Jesus was about to introduce a new teaching and he wanted to make sure he had everyone’s attention. He didn’t want them to just hear his words, he wanted them to listen.
“A farmer went out to sow his seed. As he was scattering the seed, some fell along the path, and the birds came and ate it up. Some fell on rocky places, where it did not have much soil. It sprang up quickly, because the soil was shallow. But when the sun came up, the plants were scorched, and they withered because they had no root. Other seed fell among thorns, which grew up and choked the plants, so that they did not bear grain. Still other seed fell on good soil. It came up, grew and produced a crop, some multiplying thirty, some sixty, some a hundred times.” NIV
As the crowd scattered after Jesus finished teaching, those who stayed around afterwards and the twelve disciples asked him about the parables.
The sower sows a message and that messages falls on different types of soils, or states of our hearts.
For some, the heart is hard, like a path. It has been trampled on, worn down and there is not way for the message to penetrate it. The seed can not grow.
For others, the heart has some rocky places. The ground has been softened, plowed, but the rocks are still there. The message is received, the seeds start to grow, but isn’t able to take root. As the conditions become harsh, the plant withers away.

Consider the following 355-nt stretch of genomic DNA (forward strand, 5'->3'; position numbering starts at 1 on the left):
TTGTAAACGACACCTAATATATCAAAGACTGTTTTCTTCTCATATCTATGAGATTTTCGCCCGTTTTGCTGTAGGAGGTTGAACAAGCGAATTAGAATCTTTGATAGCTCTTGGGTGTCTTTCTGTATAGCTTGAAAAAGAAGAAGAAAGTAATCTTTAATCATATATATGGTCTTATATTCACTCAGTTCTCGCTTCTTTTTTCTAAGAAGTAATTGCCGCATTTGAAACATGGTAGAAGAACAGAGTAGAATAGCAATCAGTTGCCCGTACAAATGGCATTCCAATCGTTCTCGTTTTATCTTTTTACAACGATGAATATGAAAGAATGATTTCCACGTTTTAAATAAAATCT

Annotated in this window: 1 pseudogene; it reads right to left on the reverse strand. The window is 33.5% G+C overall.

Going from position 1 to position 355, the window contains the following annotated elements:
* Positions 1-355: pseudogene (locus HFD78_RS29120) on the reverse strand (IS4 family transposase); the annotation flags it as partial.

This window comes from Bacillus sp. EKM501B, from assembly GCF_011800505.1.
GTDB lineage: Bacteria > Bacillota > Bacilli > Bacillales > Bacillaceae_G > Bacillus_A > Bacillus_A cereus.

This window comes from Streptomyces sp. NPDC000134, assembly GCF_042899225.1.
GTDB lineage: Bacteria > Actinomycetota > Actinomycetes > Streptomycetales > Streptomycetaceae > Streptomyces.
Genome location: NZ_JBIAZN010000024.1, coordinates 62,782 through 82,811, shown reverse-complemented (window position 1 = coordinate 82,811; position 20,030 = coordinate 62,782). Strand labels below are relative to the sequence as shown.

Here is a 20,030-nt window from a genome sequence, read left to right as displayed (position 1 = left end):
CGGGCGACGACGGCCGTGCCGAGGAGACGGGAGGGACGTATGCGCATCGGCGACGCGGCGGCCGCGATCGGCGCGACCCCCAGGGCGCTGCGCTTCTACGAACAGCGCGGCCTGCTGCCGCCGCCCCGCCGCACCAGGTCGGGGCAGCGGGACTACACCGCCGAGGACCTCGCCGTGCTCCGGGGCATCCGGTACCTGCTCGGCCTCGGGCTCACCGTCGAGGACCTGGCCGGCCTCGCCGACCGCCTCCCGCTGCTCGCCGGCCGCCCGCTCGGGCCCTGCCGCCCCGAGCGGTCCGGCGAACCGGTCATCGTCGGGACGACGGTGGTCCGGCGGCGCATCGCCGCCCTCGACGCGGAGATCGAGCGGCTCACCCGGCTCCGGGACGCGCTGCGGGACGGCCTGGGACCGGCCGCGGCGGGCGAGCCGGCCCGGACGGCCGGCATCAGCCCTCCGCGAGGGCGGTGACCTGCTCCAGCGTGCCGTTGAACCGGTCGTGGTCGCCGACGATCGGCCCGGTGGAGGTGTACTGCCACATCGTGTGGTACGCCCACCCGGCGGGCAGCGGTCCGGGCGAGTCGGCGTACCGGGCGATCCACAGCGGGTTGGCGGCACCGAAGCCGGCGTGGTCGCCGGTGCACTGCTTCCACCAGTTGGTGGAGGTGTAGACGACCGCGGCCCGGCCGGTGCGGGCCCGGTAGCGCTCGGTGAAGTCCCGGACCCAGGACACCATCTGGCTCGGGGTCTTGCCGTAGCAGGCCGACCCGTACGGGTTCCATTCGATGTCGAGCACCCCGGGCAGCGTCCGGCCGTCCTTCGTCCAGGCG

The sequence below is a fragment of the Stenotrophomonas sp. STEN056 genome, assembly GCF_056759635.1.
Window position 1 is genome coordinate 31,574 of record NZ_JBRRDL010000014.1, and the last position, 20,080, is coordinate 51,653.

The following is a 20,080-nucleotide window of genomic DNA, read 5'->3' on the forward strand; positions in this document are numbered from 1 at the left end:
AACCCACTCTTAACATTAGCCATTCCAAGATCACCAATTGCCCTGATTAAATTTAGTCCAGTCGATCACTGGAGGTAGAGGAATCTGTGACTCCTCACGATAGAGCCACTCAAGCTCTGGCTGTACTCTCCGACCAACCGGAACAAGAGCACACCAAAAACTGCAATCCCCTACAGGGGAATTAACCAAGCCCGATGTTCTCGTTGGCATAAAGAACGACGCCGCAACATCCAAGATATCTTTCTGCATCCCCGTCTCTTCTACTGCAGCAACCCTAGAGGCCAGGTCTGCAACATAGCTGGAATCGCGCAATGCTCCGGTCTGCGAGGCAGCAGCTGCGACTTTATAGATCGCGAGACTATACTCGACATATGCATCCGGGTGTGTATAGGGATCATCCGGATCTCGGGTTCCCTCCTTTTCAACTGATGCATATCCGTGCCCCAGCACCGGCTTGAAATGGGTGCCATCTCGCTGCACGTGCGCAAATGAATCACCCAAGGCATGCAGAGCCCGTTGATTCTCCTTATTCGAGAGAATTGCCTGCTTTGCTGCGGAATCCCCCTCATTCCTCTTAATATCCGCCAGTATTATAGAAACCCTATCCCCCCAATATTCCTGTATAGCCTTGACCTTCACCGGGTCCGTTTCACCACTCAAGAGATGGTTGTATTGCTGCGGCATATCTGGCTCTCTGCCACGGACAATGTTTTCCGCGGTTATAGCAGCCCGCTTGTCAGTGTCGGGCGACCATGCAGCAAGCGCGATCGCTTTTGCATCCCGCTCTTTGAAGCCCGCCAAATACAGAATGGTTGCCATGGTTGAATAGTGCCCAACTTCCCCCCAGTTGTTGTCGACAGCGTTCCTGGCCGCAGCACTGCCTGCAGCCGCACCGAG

Still other seed falls on soil that has thorny plants. This soil has been prepared, it has been plowed and the rocks removed, but there are also weeds growing in this garden. As the new seed takes root, it starts to grow. But the competition for nourishment is fierce. And the thorny plants crowd out the new seed. Without proper weeding, the new plants have no chance.
And finally, the last of the seed falls on rich, fertile soil. It is a garden that has been prepared and well taken care of. The soil has been plowed and fertilized, the rocks picked up and stacked to the side, and the weeds pulled. When the seed falls it is well received by the soil. It takes root, it grows, it receives the sunlight and rain, and it produces fruit.
I had the amazing experience of having this text come to life just outside of Nazareth on a trip to Israel. After reading the passage, our trip leader began to walk us through local farmers field. As we walked he began to pick up rocks and toss them on the small rock walls that separated each farmers garden.
Before this experience when I read the parable I would read it as the sower. Afterwards, I realized that the farmers job is not simply sowing the seed, but preparing the soil. Is my heart ready to receive the seed? Have I plowed? Have I removed the rocks and pulled the weeds? And how am I helping other prepare their soil?
Later on in the Chapter 4 Mark shares another parable about seeds. He says the Kingdom of God is like a man who scatters seed. He sleeps at night, he’s awake during the day, and meanwhile the seeds sprout and grow. How, he doesn’t know. By itself the soil produces a crop.
The farmer can’t make the crop grow. All he can do is prepare the soil, sow the seed and let it do what it does naturally.
I think we often get caught up on trying to understand how the seed grows. Can we make a better seed, can we plant it in a new way? What if we focused on the soil instead, and just let the seed do what it does naturally?
Another thought for you. Do you stay around afterwards? Do you hang around and ask questions of the text? Or do you tend to wander off at the end of the message and miss the extended conversation, the inside scoop that Jesus has for those who really want to understand what he is saying?